From Dog
A large renal cysts associated with dermatofibrosis[1]

Dermatofibrosis is an autosomal-dominant congenital disease of dogs characterized by multifocal tumors in the kidneys, uterine leiomyomas and nodules in the skin consisting of dense collagen fibers[2].

Although the German Shepherd is predisposed, this disease has been reported in other breeds[3], usually diagnosed in middle-aged and older dogs[4].

Similar to the human disease Birt-Hogg-Dubé syndrome, this disease is caused by a missense mutation in the gene encoding folliculin (FLCN), which is located on chromosome 5[5][6].

The genetic mutation results in cutaneous cytokine-induced expression of transforming growth factor[7], which leads to collagen metaplasia, similar to what is reported in humans[8].

The syndrome in dogs is characterized by bilateral, multifocal renal cystadenocarcinoma and cystadenoma with numerous firm nodules, consisting of dense collagen fibers in the skin and subcutis. Most females develop uterine leiomyomas[9].

Clinically affected heterozygous dogs develop numerous firm cutaneous nodules up to 4 cm in diameter over the entire body surface, with concurrent prolonged oestrus in bitches due to ovarian adenomas and symptoms associated with chronic renal disease[10].

Subcutaneous paraneoplastic nodules may also occur throughout tissues of the axial and appendicular skeleton, epimysium of skeletal muscles and lining the parietal peritoneum.

Fine-needle aspiration and cytologic evaluation are often unrewarding, but histopathology usually confirm dermatofibrosis.

In severely affected dogs, bilateral renal medullary (papillary) necrosis lead to interstitial nephritis, subsequent chronic renal disease and eventual death[11].

Renal disease is common, with renal nonneoplastic epithelial cysts, hyperplastic and dysplastic nodules, adenomas and cystadenomas[12].

Ultrasonography, imaging and biopsy of the kidneys usually reveals bilateral multiple cysts and tumor masses of various sizes.

Histologically, skin nodules consist of dense, coarse collagen fibers arranged in irregular bundles, displaying a very low cellularity involving the entire dermal thickness[1].

A differential diagnosis would include other cutaneous paraneoplastic syndromes such as feminization syndrome associated with testicular tumours, superficial necrolytic dermatitis, Malasezzia dermatitis, sebaceous adenitis, solar-induced dermatitis, acrodermatitis and paraneoplastic pemphigus[13].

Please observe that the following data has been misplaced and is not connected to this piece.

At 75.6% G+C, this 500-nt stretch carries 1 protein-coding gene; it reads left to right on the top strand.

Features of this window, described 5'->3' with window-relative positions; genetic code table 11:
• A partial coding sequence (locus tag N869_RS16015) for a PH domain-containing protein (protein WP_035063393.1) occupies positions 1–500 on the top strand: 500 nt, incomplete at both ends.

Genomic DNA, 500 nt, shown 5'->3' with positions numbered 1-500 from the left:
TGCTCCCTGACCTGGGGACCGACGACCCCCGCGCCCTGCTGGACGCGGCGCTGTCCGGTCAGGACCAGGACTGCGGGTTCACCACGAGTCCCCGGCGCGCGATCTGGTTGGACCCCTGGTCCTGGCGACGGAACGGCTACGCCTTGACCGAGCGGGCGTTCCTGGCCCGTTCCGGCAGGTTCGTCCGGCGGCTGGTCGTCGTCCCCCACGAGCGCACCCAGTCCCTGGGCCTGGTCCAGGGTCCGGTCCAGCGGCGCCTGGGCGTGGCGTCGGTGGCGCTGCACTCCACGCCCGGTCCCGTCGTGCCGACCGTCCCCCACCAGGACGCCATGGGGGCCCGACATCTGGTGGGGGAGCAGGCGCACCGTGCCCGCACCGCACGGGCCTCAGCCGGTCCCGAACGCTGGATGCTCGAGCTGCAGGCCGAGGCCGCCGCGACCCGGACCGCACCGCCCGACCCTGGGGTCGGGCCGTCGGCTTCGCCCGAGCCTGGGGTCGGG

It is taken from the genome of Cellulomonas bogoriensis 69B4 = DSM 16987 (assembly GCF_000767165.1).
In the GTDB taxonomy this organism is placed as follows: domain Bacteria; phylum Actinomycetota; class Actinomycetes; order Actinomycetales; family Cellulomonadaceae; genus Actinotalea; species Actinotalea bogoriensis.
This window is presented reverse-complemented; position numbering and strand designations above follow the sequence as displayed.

There is no specific treatment for this condition and in diagnosed cases, some homoxygous dogs develop renal failure and eventually die within 6 months of diagnosis.

Regular renal ultrasonography is recommended since neoplasia is a distinct complication of this syndrome.

Determination of suspected carriers by microscopical examination of renal biopsies as early as 1 year of age should be considered to minimize transmission of this hereditary condition[14].


  1. 1.0 1.1 Vilafranca M et al (1994) Chromophilic-eosinophilic (oncocyte-like) renal cell carcinoma in a dog with nodular dermatofibrosis. Vet Pathol 31(6):713-716
  2. Lingaas F et al (2003) A mutation in the canine BHD gen is associated with hereditary multifocal renal cystadenocarcinoma and nodular dermatofi brosis in the German Shepherd dog. Hum Mol Genet 12:3043–3053
  3. Jónasdóttir TJ et al (2000) Genetic mapping of a naturally occurring hereditary renal cancer syndrome in dogs. Proc Natl Acad Sci U S A 97(8):4132-4137
  4. Moe L & Lium B (1997) Hereditary multifocal renal cystadenocarcinomas and nodular dermatofibrosis in 51 German shepherd dogs. J Small Anim Pract 38(11):498-505
  5. Comstock KE et al (2005) A high-resolution comparative map of canine Chromosome 5q14.3-q33 constructed utilizing the 1.5x canine genome sequence. Mamm Genome 15(7):544-551
  6. Bønsdorff TB et al (2008) Second hits in the FLCN gene in a hereditary renal cancer syndrome in dogs. Mamm Genome 19:121–126
  7. Vercelli A et al (2003) Expression of transforming growth factor-beta isoforms in the skin, kidney, pancreas and bladder in a German shepherd dog affected by renal cystadenocarcinoma and nodular dermatofibrosis. J Vet Med A Physiol Pathol Clin Med 50(10):506-510
  8. van Steensel MA et al (2007) Novel mutations in the BHD gene and absence of loss of heterozygosity in fibrofolliculomas of Birt-Hogg-Dubé patients. J Invest Dermatol 127:588–593
  9. Jónasdóttir TJ et al (2000) Genetic mapping of a naturally occurring hereditary renal cancer syndrome in dogs. Proc Natl Acad Sci U S A 97(8):4132-4137
  10. Zanatta M et al (2012) Nodular Dermatofibrosis in a Dog without a Renal Tumour or a Mutation in the Folliculin Gene. J Comp Pathol Aug 4
  11. Gardiner DW & Spraker TR (2008) Generalized nodular dermatofibrosis in the absence of renal neoplasia in an Australian Cattle Dog. Vet Pathol 45(6):901-904
  12. Mutz ML et al (2011) What is your diagnosis? Nodular dermatofibrosis. J Am Vet Med Assoc 239(4):431-432
  13. Turek MM (2003) Cutaneous paraneoplastic syndromes in dogs and cats: a review of the literature. Vet Dermatol 14(6):279-296
  14. Moe L et al (2000) Renal microcystic tubular lesions in two 1Year-old dogs - an early sign of hereditary renal cystadenocarcinoma? J Comp Pathol 123(2-3):218-221